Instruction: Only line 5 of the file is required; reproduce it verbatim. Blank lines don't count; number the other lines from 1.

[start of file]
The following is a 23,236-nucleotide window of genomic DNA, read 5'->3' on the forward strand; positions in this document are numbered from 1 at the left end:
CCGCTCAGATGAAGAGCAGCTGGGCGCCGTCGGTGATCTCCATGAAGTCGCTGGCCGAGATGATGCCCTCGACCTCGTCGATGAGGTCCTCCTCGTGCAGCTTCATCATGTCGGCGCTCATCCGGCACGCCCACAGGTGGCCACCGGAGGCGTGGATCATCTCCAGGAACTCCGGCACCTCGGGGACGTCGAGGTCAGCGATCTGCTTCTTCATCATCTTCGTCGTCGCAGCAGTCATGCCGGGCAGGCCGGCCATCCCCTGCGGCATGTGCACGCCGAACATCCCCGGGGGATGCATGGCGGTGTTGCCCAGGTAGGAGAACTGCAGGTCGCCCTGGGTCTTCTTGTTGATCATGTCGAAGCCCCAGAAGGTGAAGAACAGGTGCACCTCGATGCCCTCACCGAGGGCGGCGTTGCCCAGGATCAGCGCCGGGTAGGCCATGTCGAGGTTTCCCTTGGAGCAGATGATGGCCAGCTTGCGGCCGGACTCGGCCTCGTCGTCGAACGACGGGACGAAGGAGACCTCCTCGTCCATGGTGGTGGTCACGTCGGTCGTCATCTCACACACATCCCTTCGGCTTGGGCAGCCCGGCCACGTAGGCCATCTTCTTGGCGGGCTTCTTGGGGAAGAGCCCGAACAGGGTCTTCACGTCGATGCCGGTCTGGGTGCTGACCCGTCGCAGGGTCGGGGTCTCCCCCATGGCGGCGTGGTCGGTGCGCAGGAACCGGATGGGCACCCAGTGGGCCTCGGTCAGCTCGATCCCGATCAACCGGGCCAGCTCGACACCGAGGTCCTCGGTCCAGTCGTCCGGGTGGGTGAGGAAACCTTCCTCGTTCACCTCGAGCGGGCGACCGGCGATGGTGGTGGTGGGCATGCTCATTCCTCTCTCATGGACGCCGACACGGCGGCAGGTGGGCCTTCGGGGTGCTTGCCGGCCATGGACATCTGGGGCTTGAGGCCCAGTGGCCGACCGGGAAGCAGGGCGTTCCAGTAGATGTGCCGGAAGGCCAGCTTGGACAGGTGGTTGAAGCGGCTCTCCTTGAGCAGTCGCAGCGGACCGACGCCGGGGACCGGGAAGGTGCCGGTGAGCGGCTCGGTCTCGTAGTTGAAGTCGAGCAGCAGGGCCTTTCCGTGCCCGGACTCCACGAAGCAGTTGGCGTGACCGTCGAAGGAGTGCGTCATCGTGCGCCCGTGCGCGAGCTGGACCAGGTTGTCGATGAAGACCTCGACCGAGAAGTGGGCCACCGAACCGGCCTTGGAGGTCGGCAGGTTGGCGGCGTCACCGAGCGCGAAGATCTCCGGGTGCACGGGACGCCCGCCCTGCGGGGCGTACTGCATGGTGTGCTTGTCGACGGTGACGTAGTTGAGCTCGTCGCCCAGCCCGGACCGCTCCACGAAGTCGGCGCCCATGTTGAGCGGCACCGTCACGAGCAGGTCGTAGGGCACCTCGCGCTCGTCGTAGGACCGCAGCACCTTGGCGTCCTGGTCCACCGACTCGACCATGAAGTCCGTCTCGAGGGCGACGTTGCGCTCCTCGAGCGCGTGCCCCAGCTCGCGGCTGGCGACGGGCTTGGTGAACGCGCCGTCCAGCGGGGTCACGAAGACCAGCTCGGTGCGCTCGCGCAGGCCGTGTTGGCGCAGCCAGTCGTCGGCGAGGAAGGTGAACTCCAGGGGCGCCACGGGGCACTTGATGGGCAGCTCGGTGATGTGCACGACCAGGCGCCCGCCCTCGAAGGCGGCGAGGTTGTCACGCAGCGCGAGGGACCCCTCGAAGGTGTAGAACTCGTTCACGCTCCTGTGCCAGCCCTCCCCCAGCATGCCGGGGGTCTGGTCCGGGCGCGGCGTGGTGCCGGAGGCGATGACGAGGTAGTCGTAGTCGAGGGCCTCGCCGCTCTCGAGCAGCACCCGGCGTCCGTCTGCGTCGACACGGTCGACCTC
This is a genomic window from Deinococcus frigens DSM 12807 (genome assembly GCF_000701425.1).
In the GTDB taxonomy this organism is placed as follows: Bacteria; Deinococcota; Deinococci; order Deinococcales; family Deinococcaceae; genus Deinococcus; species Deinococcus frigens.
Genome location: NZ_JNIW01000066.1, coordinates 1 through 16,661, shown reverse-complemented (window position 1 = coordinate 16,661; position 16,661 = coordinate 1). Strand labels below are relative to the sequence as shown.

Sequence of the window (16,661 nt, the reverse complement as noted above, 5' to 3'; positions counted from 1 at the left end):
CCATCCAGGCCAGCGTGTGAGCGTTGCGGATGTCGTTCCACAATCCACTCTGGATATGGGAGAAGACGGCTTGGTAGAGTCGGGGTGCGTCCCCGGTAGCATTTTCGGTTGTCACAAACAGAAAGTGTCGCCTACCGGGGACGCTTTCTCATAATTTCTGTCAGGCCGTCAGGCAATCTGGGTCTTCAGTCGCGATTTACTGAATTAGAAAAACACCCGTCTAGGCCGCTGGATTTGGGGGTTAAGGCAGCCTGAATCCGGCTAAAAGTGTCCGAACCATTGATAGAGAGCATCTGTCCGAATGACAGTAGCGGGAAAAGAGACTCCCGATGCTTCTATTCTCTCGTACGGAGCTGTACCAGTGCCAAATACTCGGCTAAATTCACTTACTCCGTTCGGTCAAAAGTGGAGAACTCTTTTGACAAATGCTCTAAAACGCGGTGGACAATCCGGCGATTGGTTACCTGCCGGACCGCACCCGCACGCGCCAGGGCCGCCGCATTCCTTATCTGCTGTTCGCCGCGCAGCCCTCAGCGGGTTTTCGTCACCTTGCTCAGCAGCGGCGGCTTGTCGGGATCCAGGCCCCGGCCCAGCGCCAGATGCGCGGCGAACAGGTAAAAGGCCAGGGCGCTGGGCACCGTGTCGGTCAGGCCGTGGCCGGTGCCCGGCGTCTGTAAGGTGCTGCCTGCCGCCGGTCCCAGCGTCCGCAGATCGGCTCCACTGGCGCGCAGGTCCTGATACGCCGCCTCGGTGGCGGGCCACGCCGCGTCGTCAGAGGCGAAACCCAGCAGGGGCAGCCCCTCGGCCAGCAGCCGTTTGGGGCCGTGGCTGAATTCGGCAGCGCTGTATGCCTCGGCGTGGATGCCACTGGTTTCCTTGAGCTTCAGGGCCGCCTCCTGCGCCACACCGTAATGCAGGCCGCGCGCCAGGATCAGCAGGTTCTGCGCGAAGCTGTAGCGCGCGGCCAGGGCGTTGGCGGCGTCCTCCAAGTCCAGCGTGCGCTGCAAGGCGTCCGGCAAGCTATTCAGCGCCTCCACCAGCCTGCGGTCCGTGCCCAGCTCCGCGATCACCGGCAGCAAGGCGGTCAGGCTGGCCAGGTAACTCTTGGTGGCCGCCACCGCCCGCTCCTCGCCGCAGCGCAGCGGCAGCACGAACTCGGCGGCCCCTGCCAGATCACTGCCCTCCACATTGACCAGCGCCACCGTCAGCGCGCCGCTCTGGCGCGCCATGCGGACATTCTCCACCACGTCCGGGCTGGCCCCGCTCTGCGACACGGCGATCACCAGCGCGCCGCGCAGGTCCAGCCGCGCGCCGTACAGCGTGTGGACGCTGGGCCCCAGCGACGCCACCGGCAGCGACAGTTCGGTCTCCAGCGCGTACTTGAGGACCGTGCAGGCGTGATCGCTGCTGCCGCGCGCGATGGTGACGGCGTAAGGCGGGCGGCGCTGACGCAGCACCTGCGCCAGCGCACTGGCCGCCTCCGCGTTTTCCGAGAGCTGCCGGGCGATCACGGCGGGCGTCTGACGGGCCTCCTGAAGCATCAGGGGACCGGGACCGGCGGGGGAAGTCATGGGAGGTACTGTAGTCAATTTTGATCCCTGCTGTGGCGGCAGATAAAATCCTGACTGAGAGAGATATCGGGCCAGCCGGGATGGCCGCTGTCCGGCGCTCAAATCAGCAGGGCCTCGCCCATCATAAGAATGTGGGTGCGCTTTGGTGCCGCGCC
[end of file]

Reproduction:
Genome location: NZ_JNIW01000066.1, coordinates 1 through 16,661, shown reverse-complemented (window position 1 = coordinate 16,661; position 16,661 = coordinate 1). Strand labels below are relative to the sequence as shown.